Dung beetle facts!
Roll away with our fab facts about this bonkers bug!
Here at NG KiDS, we love the wonderful world of insects – and we know our readers do, too! So join us we get the lowdown on one of our planet’s coolest creepy crawlies with these awesome dung beetle facts!
Fast dung beetle facts
Dung beetles have dark, round bodies, six legs and long flying wings folded under hard, protective covers. Some male dung beetles have strong horns on their heads, too. Found worldwide on every continent except Antartica, these brilliant bugs live in habitats ranging from hot, dry deserts to lush forests. And any ideas what these insects like to eat? Yup, you guessed it…dung or animal poop, as you might call it.
There are three main types of dung beetle – rollers, tunnellers and dwellers – each named for the way the way the beetles use the poop they find. Rollers shape dung into balls and roll them away from the pile. They then burry the ball to either munch on later or to use as a place to lay their eggs. Tunnellers dive into the dung pile, usually working in a ‘male-female’ pair, and dig a tunnel beneath it. The female beetle then stays in the tunnel sorting out the dung brought down by the male. Dwellers, on the other hand, simply live inside the pooey pile. Female dwellers lay their eggs there, and when the larvae (or young) hatch they happily munch away on the food that surrounds them. Nom nom nom!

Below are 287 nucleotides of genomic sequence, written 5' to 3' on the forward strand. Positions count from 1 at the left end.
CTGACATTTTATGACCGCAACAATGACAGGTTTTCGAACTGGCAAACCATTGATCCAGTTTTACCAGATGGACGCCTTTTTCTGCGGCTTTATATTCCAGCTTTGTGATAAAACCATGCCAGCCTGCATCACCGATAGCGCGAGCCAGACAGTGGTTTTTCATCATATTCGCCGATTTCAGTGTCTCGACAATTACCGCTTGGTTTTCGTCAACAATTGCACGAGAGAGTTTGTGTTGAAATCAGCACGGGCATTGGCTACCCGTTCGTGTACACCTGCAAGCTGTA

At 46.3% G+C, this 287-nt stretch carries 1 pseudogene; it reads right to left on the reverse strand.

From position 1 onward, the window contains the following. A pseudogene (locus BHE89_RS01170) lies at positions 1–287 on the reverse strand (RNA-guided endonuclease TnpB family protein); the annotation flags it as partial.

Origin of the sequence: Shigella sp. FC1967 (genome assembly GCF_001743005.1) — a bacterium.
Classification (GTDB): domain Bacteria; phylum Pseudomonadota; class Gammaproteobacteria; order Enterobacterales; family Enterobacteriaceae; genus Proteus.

So, why would a insect want to eat poo? It’s an interesting question, eh? Well, when an animal (such as an elephant, cow or rhino) munches on some tasty grub, there are always parts of the food that pass through its body undigested, and end up in its dung. Its these nutritious bits of undigested food that dung beetles tuck into. Larvae eat the solid poop, while the adult beetles generally suck up the nutritious moisture found inside the dung.
These cool critters may be small, but boy are they are they mighty! In fact, in relation to its size the dung beetle is not only the world’s strongest insect – it’s the world’s strongest animal! When moving balls of dung, a roller can pull a whopping 1,141 times its own bodyweight – that’s the same as a human dragging six full double-decker busses along a road! Male dung beetles also use their colossal strength to fight, locking horns to push and pull rivals out of the way when they’re grappling for a female’s attention. Wow!